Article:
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The Daily Wildcat

The Daily Wildcat


    Toughening up Arizona basketball

    The simple terms Kevin O’Neill uses to describe his defense make him sound like your average middle school basketball coach.

    Man-to-man defense, no easy baskets, take away the open 3s and make the opposition shoot contested 2s.

    But the Wildcats are not paying O’Neill $375,000 this year – believed to be the highest assistant salary in college basketball – for such simple strategy.

    O’Neill, filling in as interim head coach while head coach Lute Olson takes a leave of absence, brings with him an NBA-level of defensive knowledge and an in-your-face attitude designed to toughen an Arizona squad dogged for being soft in years past.

    “”It’s five times, 10 times more intense than it was last year,”” said forward Bret Brielmaier. “”This year, it’s all about team mentality. Everyone works as a team and flows as a unit, instead of individual people going out and stopping their individual guy. Everyone’s accountable this year for their man, their job.

    “”I think everyone this year who’s watched any Arizona basketball is seeing definitely a different mentality on defense.””

    The defense

    O’Neill said there’s no magic to his defense, a help-oriented system that relies on players to be in position to make plays. He has drilled the Wildcats in this philosophy throughout practice, sometimes spending an entire session without anybody touching a ball.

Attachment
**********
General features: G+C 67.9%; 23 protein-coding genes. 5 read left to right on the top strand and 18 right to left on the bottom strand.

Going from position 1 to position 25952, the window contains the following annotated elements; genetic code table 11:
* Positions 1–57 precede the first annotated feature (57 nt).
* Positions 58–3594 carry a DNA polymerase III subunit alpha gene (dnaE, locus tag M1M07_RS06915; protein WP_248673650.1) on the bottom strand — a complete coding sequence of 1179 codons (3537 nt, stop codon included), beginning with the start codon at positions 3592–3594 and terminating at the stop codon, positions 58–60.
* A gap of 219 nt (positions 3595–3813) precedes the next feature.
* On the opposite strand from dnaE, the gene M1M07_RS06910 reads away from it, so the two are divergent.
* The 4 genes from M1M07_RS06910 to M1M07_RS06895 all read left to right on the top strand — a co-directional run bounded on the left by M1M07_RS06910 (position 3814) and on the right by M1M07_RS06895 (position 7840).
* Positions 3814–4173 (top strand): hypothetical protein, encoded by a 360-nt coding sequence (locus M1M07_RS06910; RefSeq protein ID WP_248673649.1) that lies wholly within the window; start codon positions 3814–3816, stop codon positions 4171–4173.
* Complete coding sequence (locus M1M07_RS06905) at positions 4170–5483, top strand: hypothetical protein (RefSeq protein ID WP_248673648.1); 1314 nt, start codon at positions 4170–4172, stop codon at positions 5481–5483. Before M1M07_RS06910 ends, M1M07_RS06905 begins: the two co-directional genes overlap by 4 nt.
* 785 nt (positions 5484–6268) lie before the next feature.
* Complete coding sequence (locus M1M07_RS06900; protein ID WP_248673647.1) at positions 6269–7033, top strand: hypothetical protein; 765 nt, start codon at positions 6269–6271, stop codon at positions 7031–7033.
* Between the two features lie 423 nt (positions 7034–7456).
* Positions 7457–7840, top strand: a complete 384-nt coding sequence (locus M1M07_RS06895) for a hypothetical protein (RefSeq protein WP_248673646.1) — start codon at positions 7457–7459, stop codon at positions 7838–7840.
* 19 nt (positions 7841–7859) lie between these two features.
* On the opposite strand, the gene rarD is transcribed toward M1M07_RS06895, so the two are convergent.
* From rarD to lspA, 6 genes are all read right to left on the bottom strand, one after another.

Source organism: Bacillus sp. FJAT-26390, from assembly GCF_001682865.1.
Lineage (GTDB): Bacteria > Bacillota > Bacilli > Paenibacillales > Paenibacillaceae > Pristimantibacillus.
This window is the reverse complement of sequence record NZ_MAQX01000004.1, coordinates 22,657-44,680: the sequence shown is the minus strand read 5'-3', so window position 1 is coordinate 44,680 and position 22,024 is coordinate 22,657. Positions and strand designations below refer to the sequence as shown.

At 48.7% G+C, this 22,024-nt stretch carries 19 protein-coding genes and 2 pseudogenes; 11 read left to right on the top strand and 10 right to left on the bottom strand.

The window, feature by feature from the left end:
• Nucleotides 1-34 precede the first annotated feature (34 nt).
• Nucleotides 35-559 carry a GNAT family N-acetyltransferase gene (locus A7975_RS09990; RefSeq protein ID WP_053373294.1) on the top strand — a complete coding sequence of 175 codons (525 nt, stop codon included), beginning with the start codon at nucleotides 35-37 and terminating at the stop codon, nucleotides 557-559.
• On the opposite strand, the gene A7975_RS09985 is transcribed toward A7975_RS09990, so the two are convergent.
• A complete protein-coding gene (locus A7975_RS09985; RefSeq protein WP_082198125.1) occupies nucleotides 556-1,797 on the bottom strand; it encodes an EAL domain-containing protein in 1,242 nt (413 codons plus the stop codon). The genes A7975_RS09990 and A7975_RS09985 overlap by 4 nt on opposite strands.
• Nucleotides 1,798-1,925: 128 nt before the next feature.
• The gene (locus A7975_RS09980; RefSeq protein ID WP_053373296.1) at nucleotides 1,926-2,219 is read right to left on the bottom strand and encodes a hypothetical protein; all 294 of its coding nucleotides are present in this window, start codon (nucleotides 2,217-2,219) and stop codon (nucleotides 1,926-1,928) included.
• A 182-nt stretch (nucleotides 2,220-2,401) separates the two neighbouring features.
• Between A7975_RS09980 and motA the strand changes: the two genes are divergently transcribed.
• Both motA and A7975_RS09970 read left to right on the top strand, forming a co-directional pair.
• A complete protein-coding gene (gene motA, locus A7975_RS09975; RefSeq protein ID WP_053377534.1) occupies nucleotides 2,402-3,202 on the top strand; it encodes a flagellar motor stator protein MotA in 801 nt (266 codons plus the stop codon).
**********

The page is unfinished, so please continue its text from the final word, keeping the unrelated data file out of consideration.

“”It’s just a lot of heart and toughness that has to do with it,”” said guard Jawann McClellan. “”We haven’t been tough the last couple years, and that’s where our defense starts. You’ve got to want to play ‘D.’ “”

    McClellan called O’Neill a “”defensive genius”” for the schemes he has brought.

    “”He has a lot of

    With the addition of assistant coach Kevin O’Neill as de facto defensive coordinator, the Wildcats hope to shore up their defense and in doing so advance past the first weekend of the NCAA Tournament for the second time in five years.

    Scoring defense – 72.5 points per game allowed (No. 9 Pac-10)
    NCAA Tournament Finish – First round

    Scoring defense – 68.7 ppg (No. 7 Pac-10)
    NCAA Tournament Finish – Second round

    Scoring defense – 69.7 ppg (No. 3 Pac-10)
    NCAA Tournament Finish – Elite Eight

    Scoring defense – 78.5 ppg No. 8 Pac-10)
    NCAA Tournament Finish – First round

    knowledge of the game, far above my head right now,”” added forward Chase Budinger. “”He just knows spots on the floor, rotations, so many things that he’s trying to teach us right now to get that mentality of just getting good on defense.””

    After utilizing both a man-to-man defense and a zone last year, the Wildcats have switched to a straight man-to-man the de facto defensive coordinator O’Neill prefers.

    Although players will provide help, McClellan said it all comes down to the pride involved with stopping your man in that type of defense.

    But players don’t always have to shoulder the load themselves.

    “”(O’Neill’s) really thought out every scenario of anything that could happen to us,”” said center Kirk Walters. “”So just having that is really going to help us out in preparation for games and in games in general.””

    The changes

    Budinger needed just one word to describe the mood in practice: toughness.

    The Wildcats have earned a reputation as being soft the last few years, but Budinger does not expect that to be the case when O’Neill gets done with the squad.